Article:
EU/UK Trade Talks Fall From Spotlight
With the COVID-19 crisis raging, the trade negotiations between the EU and the UK have understandably taken a back seat in terms of urgency. With the talks due to have started in February, but so far only seeing the initial statements from both sets of leaders, there are questions now over whether the current timeframe (December 31st) affords enough time for proper trade deliberation, given that leaders in the UK and Europe are currently occupied with an all encompassing fight against COVID-19.
As the situation sprawls into April, there is a growing call for the timeline to be extended, to allow for proper negotiation and to create space for a deal. However, up to now, the UK PM has been steadfast in his insistence that the timeframe cannot be extended and that should a deal not be in ready in time, the UK will exit the EU without trade terms.
Growing Pressure on Johnson To Extend Deadline
In terms of the call for the PM to amend his position, the centre-right European People’s Party (EPP), which brings together 11 of the EU party leaders (including German chancellor Merkel and Irish PM Leo Varadkar, has issued a statement imploring the UK government to extend the transition period beyond December 31st.
Many MEP leaders have been calling on the UK to reconsider its position, fearful that dealing with the current crisis won’t leave enough time to engage in proper negotiation. Christopher Hansen, an MEP from Luxembourg said “Under these extraordinary circumstances, I cannot see how the UK government would choose to expose itself to the double whammy of the coronavirus and the exit from the EU single market, which will inevitably add to the disruption, deal or no deal.
“I can only hope that common sense and substance will prevail over ideology. An extension of the transition period is the only responsible thing to do.”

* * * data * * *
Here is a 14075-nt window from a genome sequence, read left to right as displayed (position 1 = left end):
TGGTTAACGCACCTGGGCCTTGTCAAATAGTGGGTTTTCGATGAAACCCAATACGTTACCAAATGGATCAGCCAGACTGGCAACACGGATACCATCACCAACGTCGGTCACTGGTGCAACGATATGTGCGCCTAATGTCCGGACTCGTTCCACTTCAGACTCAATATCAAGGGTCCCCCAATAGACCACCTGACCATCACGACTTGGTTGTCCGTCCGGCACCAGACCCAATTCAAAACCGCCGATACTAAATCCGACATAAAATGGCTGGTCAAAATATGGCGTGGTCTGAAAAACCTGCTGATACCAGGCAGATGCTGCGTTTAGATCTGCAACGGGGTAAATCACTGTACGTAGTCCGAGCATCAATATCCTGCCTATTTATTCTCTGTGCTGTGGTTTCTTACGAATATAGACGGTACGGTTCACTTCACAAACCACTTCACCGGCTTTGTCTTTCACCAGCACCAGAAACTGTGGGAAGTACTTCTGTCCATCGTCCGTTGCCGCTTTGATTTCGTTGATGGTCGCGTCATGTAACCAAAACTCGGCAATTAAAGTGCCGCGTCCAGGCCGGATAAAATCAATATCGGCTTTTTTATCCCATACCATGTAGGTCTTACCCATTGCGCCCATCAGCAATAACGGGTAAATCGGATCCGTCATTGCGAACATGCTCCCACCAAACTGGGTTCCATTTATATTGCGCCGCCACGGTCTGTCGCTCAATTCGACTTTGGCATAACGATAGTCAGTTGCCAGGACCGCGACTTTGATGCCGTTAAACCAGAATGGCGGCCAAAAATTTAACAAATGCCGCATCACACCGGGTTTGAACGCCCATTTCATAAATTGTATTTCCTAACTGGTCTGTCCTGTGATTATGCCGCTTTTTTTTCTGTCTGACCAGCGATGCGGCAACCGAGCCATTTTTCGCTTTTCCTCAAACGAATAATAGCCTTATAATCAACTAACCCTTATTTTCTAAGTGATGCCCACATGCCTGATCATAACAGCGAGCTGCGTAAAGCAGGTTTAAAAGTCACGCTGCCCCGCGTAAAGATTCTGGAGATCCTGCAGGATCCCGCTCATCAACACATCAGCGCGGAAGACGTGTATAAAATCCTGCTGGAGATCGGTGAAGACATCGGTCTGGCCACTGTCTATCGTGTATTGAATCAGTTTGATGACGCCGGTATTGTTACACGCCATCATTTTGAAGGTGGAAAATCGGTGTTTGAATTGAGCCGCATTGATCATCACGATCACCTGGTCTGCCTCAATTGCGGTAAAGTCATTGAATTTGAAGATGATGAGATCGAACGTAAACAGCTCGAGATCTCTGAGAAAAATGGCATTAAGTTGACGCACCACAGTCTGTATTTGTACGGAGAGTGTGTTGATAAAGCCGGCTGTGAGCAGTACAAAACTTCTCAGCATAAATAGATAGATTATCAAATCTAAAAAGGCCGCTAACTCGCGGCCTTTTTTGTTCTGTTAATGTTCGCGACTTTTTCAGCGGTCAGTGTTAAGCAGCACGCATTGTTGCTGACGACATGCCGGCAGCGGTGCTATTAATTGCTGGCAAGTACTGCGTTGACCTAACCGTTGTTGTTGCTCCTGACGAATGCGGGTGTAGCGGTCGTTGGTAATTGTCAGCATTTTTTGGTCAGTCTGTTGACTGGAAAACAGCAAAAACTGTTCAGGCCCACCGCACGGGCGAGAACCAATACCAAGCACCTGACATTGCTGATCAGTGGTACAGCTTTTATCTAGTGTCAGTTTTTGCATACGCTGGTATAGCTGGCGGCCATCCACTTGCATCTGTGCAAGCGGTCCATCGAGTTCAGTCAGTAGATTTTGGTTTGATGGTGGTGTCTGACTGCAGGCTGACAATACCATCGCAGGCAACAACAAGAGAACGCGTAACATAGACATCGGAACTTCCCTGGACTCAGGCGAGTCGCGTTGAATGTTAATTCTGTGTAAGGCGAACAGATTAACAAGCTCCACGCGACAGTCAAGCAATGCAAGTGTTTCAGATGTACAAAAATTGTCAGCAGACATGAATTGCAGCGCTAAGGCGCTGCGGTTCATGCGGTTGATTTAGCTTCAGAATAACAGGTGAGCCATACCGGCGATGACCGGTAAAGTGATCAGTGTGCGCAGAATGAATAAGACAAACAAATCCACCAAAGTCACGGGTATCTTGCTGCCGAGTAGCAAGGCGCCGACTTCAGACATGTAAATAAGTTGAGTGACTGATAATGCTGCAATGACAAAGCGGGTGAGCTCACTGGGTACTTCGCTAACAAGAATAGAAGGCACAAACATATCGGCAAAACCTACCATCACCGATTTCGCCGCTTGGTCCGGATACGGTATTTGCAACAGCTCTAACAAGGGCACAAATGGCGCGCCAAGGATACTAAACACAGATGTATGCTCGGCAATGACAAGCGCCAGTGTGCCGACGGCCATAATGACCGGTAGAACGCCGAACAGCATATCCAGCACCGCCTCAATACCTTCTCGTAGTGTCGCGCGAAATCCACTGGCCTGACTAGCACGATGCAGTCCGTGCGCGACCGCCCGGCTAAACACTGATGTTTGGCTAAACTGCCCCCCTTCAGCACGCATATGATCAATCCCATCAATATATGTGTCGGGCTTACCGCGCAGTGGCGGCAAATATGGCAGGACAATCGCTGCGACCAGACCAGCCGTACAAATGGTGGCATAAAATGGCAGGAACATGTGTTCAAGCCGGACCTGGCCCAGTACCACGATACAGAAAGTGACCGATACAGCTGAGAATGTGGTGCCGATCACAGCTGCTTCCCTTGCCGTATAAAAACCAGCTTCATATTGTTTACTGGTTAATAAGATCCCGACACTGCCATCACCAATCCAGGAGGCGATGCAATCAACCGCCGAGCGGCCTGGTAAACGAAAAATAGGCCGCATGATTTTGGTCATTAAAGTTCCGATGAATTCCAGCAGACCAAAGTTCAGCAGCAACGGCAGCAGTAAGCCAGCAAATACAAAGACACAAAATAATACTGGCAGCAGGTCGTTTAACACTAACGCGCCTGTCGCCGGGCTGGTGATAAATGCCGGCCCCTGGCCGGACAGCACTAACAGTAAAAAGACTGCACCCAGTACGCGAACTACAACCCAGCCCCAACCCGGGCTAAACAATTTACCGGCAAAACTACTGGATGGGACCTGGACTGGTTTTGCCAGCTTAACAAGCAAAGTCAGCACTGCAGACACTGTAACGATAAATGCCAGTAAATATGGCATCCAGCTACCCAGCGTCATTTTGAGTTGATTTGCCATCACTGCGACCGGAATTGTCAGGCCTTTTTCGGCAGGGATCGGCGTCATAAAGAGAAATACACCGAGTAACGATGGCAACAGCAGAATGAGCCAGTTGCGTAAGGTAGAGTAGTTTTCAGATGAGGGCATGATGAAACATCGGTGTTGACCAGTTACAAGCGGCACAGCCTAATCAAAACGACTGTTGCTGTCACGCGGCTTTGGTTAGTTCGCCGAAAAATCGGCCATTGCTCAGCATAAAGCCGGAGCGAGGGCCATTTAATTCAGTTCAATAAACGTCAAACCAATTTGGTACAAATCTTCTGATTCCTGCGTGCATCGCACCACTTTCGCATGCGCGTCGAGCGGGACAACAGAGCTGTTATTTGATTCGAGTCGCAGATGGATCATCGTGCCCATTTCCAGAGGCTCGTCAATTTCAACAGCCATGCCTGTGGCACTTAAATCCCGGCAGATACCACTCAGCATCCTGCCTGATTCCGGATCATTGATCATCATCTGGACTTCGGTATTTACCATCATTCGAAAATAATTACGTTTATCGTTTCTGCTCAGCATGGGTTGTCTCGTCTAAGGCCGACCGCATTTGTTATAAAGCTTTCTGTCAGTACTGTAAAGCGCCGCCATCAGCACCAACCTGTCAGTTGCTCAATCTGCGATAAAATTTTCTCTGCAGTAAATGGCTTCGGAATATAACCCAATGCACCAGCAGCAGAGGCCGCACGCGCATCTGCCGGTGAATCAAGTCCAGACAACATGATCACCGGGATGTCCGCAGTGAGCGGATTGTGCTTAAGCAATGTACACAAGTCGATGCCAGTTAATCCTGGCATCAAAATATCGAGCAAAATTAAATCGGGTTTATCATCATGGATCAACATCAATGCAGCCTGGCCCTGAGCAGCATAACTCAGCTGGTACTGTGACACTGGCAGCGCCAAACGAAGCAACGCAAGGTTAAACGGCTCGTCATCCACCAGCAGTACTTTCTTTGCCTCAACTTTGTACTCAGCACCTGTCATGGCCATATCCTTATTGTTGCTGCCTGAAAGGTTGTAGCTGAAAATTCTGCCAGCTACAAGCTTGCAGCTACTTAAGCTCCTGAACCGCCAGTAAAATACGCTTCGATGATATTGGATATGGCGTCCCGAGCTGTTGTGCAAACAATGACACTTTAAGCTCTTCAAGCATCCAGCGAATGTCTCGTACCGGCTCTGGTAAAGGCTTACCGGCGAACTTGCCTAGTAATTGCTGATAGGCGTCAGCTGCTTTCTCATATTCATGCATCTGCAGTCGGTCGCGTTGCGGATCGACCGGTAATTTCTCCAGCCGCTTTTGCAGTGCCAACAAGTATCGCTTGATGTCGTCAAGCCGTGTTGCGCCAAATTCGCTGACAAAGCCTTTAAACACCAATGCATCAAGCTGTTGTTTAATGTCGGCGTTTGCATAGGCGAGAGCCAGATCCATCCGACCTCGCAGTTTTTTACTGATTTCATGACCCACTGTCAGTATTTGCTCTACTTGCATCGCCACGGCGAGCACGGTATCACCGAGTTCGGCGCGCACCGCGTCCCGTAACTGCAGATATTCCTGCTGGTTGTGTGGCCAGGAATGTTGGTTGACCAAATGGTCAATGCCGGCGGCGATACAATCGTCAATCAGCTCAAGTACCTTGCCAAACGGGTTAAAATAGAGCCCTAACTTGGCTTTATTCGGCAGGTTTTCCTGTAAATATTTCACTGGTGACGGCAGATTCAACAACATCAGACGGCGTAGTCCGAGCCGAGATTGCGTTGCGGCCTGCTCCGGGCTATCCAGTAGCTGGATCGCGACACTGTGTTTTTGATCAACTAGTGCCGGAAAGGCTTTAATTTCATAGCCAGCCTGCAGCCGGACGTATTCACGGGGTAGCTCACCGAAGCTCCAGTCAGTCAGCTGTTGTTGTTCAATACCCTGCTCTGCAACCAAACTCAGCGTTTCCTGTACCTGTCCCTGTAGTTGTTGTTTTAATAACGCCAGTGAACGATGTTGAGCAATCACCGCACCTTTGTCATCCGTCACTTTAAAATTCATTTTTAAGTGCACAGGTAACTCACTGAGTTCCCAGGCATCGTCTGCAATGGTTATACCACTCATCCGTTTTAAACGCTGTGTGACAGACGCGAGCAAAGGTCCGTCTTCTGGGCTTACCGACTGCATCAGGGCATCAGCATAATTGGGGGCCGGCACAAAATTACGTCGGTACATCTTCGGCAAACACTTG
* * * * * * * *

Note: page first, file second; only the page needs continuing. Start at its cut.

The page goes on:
Risks For GBP
However, despite the growing call for the UK to amend its stance on the transition period deadline, the UK is remaining firm. A UK government spokesperson responded to the statement this week saying “The transition period ends on 31 December 2020, as enshrined in UK law, which the prime minister has made clear he has no intention of changing.”
For now, the issue of trade negotiations is out of the market’s central focus. However, towards the summer when, hopefully, the worst of the COVID-19 crisis is over and countries are coming out of lockdown, the risks of a no deal exit could start to drag GBP lower once again.
EURGBP (Bullish above .8685)
From a technical viewpoint. EURGBP is correcting sharply now. Having tested above the .0497 level two weeks ago, price has now fallen back below the 2017 highs of .9097. The sell-off is currently finding support at a test of VWAP. Below here, the next level to watch will be the yearly pivot at .8685. While above here, price could still turn and continue higher.
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